Our November Leadership Louisville session focused on the incredible scope and depth of more than 2,000 non profits in the Louisville community. It was a well designed day. It started with some sobering and surprising statistics delivered in a clever group exercise facilitated by the long-tenured,outgoing CEO of Metro United Way, Joe Tolan. This exercise was followed by tours of nonprofits serving the needs of children, parents, veterans, seniors, the disabled, the homeless, refugees, and those struggling with substance abuse, among others. It was clear that a tremendous burden of need is being served by these organizations and it was incredibly helpful to see the services and clients firsthand, and meet the staff and leaders who provide support that so many in our community rely upon.
My group visited the Home of the Innocents. This visit was particularly poignant for me as it lies just three blocks from my home. I was amazed at services they provide to children with medical or developmental needs and to those who have been removed from their families due to abuse, abandonment or neglect.
The morning theme of understanding the reality of the needs of those served by the nonprofit community was capped off with a money management exercise where each of us was challenged to find a lunch for $3.00. It was certainly difficult to find a healthy meal or a meal with any variety unless you pooled your group’s resources. I believe everyone left with an appreciation of how even one simple yet unexpected challenge in a day creates a little stress and confusion. We could then imagine how much more magnified that strain can be given the other situations the clients of our nonprofit community are faced with daily.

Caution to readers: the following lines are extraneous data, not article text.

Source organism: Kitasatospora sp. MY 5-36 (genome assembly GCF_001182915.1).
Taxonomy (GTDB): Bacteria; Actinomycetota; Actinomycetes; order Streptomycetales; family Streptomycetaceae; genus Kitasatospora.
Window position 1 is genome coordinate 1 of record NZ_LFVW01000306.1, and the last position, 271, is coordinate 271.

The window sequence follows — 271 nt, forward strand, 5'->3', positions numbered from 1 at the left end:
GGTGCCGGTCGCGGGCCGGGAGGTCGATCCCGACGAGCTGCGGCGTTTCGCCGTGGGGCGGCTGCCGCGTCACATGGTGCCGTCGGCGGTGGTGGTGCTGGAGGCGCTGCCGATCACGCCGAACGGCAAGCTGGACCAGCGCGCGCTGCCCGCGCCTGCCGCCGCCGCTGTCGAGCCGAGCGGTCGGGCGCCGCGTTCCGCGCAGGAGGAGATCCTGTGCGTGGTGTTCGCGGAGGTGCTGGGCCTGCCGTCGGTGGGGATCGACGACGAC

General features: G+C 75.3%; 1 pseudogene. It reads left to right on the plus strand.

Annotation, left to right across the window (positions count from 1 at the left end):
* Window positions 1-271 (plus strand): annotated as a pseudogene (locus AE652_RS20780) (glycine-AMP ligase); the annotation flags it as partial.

We also discussed a TED Talk video featuring Dan Pallotta which challenged the presumption that non-profits should be held to different standards than for-profits. Mr. Pallotta makes a solid case for non-profits to unapologetically invest in the best talent and the best marketing, taking on innovation and the inherent risks – and other behaviors that for-profits leverage successfully. The challenge is primarily the public acceptance of this shift.
I ended the day reflecting on the work of my own team at Humana. We are working with seven communities, trying to create a collaborative environment and in many cases business models or initiatives that enable for-profits and non-profits to work together to bring health solutions to a community. I do believe change is in the air (and not only because it was Election Day) in the non-profit sector and I believe the for-profit community has more of a role to play than just providing funds and volunteers in the future. Stay tuned!